What’s more, it is not always clear what happened. One example is the case of Michelle O’Connell, a woman killed with a gun belonging to her boyfriend, a deputy sheriff in St. Johns County, Fla. After the local authorities ruled she had shot herself, a state investigative agency disagreed, suggesting her death was a result of domestic violence. Ultimately, a special prosecutor closed the case without bringing charges.
With no central reporting system and little definitive research, there is no accurate way to measure the problem — how often officers abuse their domestic partners and how severely abusers are punished. In some instances, researchers have resorted to asking officers to confess how often they had committed abuse. One such study, published in 2000, said 1 in 10 officers at seven police agencies admitted that they had “slapped, punched or otherwise injured” a spouse or domestic partner.
A broader view emerges in Florida, which has one of the nation’s most robust open records laws. An analysis by The New York Times of more than 29,000 credible complaints of misconduct against police and corrections officers there strongly suggests that domestic abuse had been underreported to the state for years.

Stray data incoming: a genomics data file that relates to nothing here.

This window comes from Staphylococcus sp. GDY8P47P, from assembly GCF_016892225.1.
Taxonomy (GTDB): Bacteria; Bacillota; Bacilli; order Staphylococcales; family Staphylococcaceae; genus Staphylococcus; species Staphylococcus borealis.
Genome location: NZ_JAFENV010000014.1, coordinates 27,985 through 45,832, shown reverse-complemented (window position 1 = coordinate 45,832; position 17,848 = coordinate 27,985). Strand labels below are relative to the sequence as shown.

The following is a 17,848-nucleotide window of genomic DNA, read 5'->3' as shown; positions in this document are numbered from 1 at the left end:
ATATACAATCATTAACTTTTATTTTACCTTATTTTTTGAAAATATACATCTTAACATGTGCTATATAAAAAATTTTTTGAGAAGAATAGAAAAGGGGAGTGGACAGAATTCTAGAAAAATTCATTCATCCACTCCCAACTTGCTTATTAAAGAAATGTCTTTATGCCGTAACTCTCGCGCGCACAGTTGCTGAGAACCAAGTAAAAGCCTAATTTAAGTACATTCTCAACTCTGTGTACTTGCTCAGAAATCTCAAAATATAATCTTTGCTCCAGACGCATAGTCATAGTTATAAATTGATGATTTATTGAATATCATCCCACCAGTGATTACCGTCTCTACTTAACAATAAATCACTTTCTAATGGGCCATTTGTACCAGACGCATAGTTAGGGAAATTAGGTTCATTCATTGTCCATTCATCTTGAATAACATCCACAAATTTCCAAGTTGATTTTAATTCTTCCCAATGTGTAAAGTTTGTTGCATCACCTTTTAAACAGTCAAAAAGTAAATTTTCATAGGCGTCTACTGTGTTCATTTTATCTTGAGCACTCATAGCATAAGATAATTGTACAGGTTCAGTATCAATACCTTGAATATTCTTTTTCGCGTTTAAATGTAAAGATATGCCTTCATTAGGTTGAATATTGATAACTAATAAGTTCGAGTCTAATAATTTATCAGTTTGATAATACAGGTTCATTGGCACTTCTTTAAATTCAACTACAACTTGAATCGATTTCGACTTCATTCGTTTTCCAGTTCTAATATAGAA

After reporting requirements were tightened in 2007, requiring fingerprints of arrested officers to be automatically reported to the agency that licenses them, the number of domestic abuse cases more than doubled — from 293 in the previous five years to 775 over the next five.
The analysis also found that complaints of domestic violence lead to job loss less often than most other accusations of misconduct.
The cases reported to the state are the most serious ones — usually resulting in arrests. Even so, nearly 30 percent of the officers accused of domestic violence were still working in the same agency a year later, compared with 1 percent of those who failed drug tests and 7 percent of those accused of theft. Among major offenses tracked by the state, only driving under the influence was less likely to lead to a job loss.
Dottie Davis, a former police officer in Indiana, had an insider’s view of why stopping domestic violence in police households can be so difficult.
When Davis reported that her domestic partner, also a police officer, had violently attacked her, she said she realized quickly that the responding officers would do little or nothing to protect her.
“They worked with him, and he stood up and shook both their hands and began to apologize immediately, and so I knew right then that not much was going to be done,” said Davis, who retired recently as deputy police chief in Fort Wayne after 32 years on the force. Once her abuser assured the officers that he would take care of her injuries, she said, they agreed not to report the incident and said they would “swear the dispatchers to secrecy.”